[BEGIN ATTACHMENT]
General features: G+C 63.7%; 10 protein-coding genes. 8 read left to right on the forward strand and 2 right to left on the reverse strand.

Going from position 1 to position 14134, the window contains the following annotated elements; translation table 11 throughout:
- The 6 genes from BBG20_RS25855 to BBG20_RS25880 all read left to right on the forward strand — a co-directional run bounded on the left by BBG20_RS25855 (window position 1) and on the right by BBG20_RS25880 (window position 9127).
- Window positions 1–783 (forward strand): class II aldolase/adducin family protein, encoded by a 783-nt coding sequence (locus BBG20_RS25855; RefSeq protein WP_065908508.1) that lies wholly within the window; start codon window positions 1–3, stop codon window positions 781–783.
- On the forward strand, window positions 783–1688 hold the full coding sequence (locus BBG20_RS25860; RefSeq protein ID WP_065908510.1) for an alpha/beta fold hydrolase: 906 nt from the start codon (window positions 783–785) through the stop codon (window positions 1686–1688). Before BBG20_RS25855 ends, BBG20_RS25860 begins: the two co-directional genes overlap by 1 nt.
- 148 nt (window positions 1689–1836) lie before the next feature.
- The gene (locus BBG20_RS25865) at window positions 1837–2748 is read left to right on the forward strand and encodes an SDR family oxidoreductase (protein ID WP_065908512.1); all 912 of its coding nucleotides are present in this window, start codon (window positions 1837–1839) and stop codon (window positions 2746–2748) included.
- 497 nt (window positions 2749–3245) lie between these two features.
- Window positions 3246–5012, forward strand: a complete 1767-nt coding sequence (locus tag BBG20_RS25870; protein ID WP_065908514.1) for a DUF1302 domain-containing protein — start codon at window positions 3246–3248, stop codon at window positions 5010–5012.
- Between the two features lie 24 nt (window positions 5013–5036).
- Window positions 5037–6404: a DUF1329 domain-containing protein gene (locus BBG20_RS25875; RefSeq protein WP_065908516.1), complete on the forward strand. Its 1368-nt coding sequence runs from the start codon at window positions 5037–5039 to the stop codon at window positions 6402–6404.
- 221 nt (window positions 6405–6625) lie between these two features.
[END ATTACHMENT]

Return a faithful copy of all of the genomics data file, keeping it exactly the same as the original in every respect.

General features: G+C 63.7%; 10 protein-coding genes. 8 read left to right on the forward strand and 2 right to left on the reverse strand.

Going from position 1 to position 14134, the window contains the following annotated elements; translation table 11 throughout:
- The 6 genes from BBG20_RS25855 to BBG20_RS25880 all read left to right on the forward strand — a co-directional run bounded on the left by BBG20_RS25855 (window position 1) and on the right by BBG20_RS25880 (window position 9127).
- Window positions 1–783 (forward strand): class II aldolase/adducin family protein, encoded by a 783-nt coding sequence (locus BBG20_RS25855; RefSeq protein WP_065908508.1) that lies wholly within the window; start codon window positions 1–3, stop codon window positions 781–783.
- On the forward strand, window positions 783–1688 hold the full coding sequence (locus BBG20_RS25860; RefSeq protein ID WP_065908510.1) for an alpha/beta fold hydrolase: 906 nt from the start codon (window positions 783–785) through the stop codon (window positions 1686–1688). Before BBG20_RS25855 ends, BBG20_RS25860 begins: the two co-directional genes overlap by 1 nt.
- 148 nt (window positions 1689–1836) lie before the next feature.
- The gene (locus BBG20_RS25865) at window positions 1837–2748 is read left to right on the forward strand and encodes an SDR family oxidoreductase (protein ID WP_065908512.1); all 912 of its coding nucleotides are present in this window, start codon (window positions 1837–1839) and stop codon (window positions 2746–2748) included.
- 497 nt (window positions 2749–3245) lie between these two features.
- Window positions 3246–5012, forward strand: a complete 1767-nt coding sequence (locus tag BBG20_RS25870; protein ID WP_065908514.1) for a DUF1302 domain-containing protein — start codon at window positions 3246–3248, stop codon at window positions 5010–5012.
- Between the two features lie 24 nt (window positions 5013–5036).
- Window positions 5037–6404: a DUF1329 domain-containing protein gene (locus BBG20_RS25875; RefSeq protein WP_065908516.1), complete on the forward strand. Its 1368-nt coding sequence runs from the start codon at window positions 5037–5039 to the stop codon at window positions 6402–6404.
- 221 nt (window positions 6405–6625) lie between these two features.